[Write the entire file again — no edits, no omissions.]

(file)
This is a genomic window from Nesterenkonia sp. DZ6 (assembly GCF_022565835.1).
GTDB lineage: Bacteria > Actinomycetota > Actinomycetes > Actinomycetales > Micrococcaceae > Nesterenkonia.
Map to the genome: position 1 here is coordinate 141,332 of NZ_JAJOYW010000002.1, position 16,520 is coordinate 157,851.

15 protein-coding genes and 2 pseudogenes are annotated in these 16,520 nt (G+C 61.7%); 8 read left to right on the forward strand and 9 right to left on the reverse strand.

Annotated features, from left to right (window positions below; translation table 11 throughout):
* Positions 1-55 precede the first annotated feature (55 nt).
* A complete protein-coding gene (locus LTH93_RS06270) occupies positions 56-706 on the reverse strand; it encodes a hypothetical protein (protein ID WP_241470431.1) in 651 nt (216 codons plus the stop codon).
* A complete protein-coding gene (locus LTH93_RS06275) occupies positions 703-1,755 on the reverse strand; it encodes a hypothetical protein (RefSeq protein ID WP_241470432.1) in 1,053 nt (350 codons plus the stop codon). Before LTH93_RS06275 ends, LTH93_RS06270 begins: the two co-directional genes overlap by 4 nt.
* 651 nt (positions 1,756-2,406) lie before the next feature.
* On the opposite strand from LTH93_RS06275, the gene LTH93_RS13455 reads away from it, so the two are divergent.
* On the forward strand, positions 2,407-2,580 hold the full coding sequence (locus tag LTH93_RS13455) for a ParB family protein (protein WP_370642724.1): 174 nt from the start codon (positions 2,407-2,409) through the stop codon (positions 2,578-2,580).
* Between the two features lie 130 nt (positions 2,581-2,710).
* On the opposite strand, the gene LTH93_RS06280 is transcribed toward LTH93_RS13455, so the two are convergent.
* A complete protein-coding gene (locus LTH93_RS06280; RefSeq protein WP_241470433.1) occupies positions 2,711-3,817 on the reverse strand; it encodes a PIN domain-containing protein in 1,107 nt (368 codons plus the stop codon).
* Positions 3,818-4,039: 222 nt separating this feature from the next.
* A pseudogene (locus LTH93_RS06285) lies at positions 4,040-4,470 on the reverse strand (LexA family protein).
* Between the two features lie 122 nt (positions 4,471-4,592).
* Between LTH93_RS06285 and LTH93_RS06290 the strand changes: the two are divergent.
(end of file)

This is a genomic window from Nesterenkonia sp. DZ6 (assembly GCF_022565835.1).
GTDB lineage: Bacteria > Actinomycetota > Actinomycetes > Actinomycetales > Micrococcaceae > Nesterenkonia.
Map to the genome: position 1 here is coordinate 141,332 of NZ_JAJOYW010000002.1, position 16,520 is coordinate 157,851.

15 protein-coding genes and 2 pseudogenes are annotated in these 16,520 nt (G+C 61.7%); 8 read left to right on the forward strand and 9 right to left on the reverse strand.

Annotated features, from left to right (window positions below; translation table 11 throughout):
* Positions 1-55 precede the first annotated feature (55 nt).
* A complete protein-coding gene (locus LTH93_RS06270) occupies positions 56-706 on the reverse strand; it encodes a hypothetical protein (protein ID WP_241470431.1) in 651 nt (216 codons plus the stop codon).
* A complete protein-coding gene (locus LTH93_RS06275) occupies positions 703-1,755 on the reverse strand; it encodes a hypothetical protein (RefSeq protein ID WP_241470432.1) in 1,053 nt (350 codons plus the stop codon). Before LTH93_RS06275 ends, LTH93_RS06270 begins: the two co-directional genes overlap by 4 nt.
* 651 nt (positions 1,756-2,406) lie before the next feature.
* On the opposite strand from LTH93_RS06275, the gene LTH93_RS13455 reads away from it, so the two are divergent.
* On the forward strand, positions 2,407-2,580 hold the full coding sequence (locus tag LTH93_RS13455) for a ParB family protein (protein WP_370642724.1): 174 nt from the start codon (positions 2,407-2,409) through the stop codon (positions 2,578-2,580).
* Between the two features lie 130 nt (positions 2,581-2,710).
* On the opposite strand, the gene LTH93_RS06280 is transcribed toward LTH93_RS13455, so the two are convergent.
* A complete protein-coding gene (locus LTH93_RS06280; RefSeq protein WP_241470433.1) occupies positions 2,711-3,817 on the reverse strand; it encodes a PIN domain-containing protein in 1,107 nt (368 codons plus the stop codon).
* Positions 3,818-4,039: 222 nt separating this feature from the next.
* A pseudogene (locus LTH93_RS06285) lies at positions 4,040-4,470 on the reverse strand (LexA family protein).
* Between the two features lie 122 nt (positions 4,471-4,592).
* Between LTH93_RS06285 and LTH93_RS06290 the strand changes: the two are divergent.